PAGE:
With Easter around the corner, many people see this as an opportunity to get some of those Home Renovation Projects out of the way. This involves planning and preparation to make sure you have all the gear ready to go BEFORE the Easter long weekend. This week, we want to help you start thinking about all the bits & pieces you may need to finish the task.
AirPlay (previously called AirTunes when it was for audio only) developed by Apple, allows wireless streaming of audio, video and photos. When it was first released, Airplay was only able to be received within Apple devices, but now third party manufacturers have been licensed to include the technology within their devices, including Onkyo receivers.
I wanted to install some speakers in the kids upstairs “playroom”, because until now any music they wanted to listen to was from their ipods and portable stereos. Having written about our in-ceiling speakers a few times, I knew it was time I had some installed. As they were being installed, I thought that I’d just insert myself into the process and take some photos so you can see how it was done.
It’s really popular now to mount your big screen television on the wall to regain some valuable space, and to find a more suitable viewing position. What happens if you don’t have an appropriate wall to mount a bracket onto? Have you thought about using a ceiling mount to overcome this obstacle?
If someone presumed what you wanted in your speaker set up, it would be a sure way to make you unhappy. The best way to know what is right for you, is by turning the question around and ask yourself what you want from your speakers. Then you can build the set up around YOUR needs. There is no point buying a hulking great set of speakers which take up your entire room, when all you want them for is to play some background music during dinner parties.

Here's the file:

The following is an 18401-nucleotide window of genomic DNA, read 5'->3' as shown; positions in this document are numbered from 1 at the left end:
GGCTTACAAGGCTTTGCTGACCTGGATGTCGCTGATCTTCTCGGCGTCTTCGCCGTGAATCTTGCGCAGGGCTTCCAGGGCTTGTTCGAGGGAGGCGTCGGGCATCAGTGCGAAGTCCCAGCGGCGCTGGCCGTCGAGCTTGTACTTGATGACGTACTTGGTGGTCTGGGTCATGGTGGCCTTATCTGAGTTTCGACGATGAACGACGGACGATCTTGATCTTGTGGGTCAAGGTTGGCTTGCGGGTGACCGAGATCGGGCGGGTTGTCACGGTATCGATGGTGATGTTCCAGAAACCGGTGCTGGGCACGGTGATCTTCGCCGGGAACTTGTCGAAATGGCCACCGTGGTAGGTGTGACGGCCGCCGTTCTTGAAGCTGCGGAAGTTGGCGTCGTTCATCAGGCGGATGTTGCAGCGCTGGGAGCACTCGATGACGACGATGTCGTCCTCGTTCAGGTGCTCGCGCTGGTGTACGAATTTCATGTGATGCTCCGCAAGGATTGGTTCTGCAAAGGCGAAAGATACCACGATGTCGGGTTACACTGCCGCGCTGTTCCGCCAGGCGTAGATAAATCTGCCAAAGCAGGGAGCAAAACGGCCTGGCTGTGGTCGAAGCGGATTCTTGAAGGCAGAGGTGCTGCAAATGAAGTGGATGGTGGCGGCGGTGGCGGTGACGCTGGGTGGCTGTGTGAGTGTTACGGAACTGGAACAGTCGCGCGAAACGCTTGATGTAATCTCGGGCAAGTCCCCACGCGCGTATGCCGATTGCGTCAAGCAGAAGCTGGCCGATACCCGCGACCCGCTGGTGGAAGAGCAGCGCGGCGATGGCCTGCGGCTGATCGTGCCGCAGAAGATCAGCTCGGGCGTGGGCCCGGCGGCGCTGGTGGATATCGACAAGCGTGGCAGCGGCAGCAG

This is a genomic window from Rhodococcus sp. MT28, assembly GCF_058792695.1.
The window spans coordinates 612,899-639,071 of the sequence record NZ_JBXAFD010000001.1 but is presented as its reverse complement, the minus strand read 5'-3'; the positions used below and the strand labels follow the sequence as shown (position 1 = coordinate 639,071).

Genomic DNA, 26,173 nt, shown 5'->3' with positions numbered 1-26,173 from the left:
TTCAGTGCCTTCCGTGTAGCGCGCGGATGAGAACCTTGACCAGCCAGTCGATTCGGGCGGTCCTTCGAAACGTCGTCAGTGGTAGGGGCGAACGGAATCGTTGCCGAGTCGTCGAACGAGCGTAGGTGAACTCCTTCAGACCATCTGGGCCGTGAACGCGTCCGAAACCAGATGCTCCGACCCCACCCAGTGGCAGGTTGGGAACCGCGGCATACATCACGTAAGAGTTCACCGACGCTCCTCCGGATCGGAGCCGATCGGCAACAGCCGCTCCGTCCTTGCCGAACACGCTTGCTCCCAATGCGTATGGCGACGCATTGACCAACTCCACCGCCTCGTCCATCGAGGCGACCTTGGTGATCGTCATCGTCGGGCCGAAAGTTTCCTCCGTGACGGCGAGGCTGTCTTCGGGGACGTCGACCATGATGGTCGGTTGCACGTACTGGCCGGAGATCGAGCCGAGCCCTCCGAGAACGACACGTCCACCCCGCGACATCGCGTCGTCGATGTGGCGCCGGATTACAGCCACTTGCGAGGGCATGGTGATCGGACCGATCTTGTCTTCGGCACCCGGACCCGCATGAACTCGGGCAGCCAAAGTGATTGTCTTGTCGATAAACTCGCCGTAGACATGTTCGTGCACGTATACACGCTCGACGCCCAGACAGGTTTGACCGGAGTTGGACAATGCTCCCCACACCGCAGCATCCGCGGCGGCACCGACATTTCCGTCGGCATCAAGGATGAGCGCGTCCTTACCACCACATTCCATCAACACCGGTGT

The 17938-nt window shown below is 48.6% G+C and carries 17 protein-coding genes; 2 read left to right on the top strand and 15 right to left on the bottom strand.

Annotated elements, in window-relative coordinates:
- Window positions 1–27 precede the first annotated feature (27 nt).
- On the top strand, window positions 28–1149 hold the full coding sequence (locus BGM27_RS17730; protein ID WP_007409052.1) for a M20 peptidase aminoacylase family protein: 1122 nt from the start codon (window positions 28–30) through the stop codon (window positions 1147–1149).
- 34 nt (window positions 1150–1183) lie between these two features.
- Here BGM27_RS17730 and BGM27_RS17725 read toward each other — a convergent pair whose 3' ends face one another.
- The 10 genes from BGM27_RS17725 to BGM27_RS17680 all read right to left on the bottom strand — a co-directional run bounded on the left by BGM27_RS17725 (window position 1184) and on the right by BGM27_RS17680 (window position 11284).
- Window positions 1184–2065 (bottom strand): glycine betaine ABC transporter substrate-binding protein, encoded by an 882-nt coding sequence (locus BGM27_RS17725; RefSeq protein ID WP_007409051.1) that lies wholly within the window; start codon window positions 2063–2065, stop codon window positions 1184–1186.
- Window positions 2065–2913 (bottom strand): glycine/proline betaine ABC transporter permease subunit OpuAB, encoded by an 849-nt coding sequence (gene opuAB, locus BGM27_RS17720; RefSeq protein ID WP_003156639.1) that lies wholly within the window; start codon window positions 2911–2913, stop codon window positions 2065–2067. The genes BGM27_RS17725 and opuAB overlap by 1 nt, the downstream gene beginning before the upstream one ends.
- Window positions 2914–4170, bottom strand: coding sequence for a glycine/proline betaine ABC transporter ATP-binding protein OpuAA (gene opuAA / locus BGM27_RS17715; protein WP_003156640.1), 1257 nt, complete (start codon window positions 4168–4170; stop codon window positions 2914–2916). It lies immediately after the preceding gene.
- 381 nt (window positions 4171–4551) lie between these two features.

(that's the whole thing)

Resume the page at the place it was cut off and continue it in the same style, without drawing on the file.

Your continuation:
Achieving great acoustics is everyone’s aim when setting up a home recording studio. Using acoustic treatment panels for trapping sound is essential to your recording studio design and in turn the result of your recordings. Traps typically come in two styles, square foam panels (sometimes known as absorbers), which are designed for the wall, and corner bass traps which as the name suggests are designed to line the corners of the room.
One of the great benefits of having a slimline flat screen television is the ability to mount it on the wall. There are a couple of things you need to do before buying your bracket. You will need to know the size and weight of your television. You will also need to see what the mounting pattern at the back of your TV is as this will also determine which bracket to use. Once you have determined the size, weight and hole pattern of your television, you will need to determine the function you need from your bracket. Do you want it fixed, tiltable or full motion. (See our blog on bracket types)
Speaker choice and placement plays such a crucial role in achieving the right sound in your room, whether it be for home cinema, gaming, music or anything else. Together with the various left, right, front, back and centre speakers is the "Bass Hero", the subwoofer. The sub is responsible for all those deep, low notes that just cannot be replicated by the other speakers, no matter how many of them you use. When you hear about a 5.1 or 7.1 or 9.1 surround sound set up, the “point one” always refers to the subwoofer, but what does it mean when it talks about "point two"?
Now that Australia has transitioned to digital television, and analogue has been “switched off”, you will notice some digital behaviours that are different from its predecessor. Instead of being trapped in “snow”, you may find your TV reception falling off the “digital cliff”. So what is the “Digital Cliff?”
Most people who have AV equipment have heard of HDMI. It’s a common acronym that has permanently become part of our vocabulary. This doesn’t necessarily mean that everyone understands the true capabilities of the clever cable that connects their numerous devices. HDMI has had plenty of version numbers, but it’s the Ethernet over HDMI (also known as HDMI Ethernet Channel) which was launched with version 1.4 and continues with version 2, that we would like to demystify today... and it’s not as complicated as it sounds.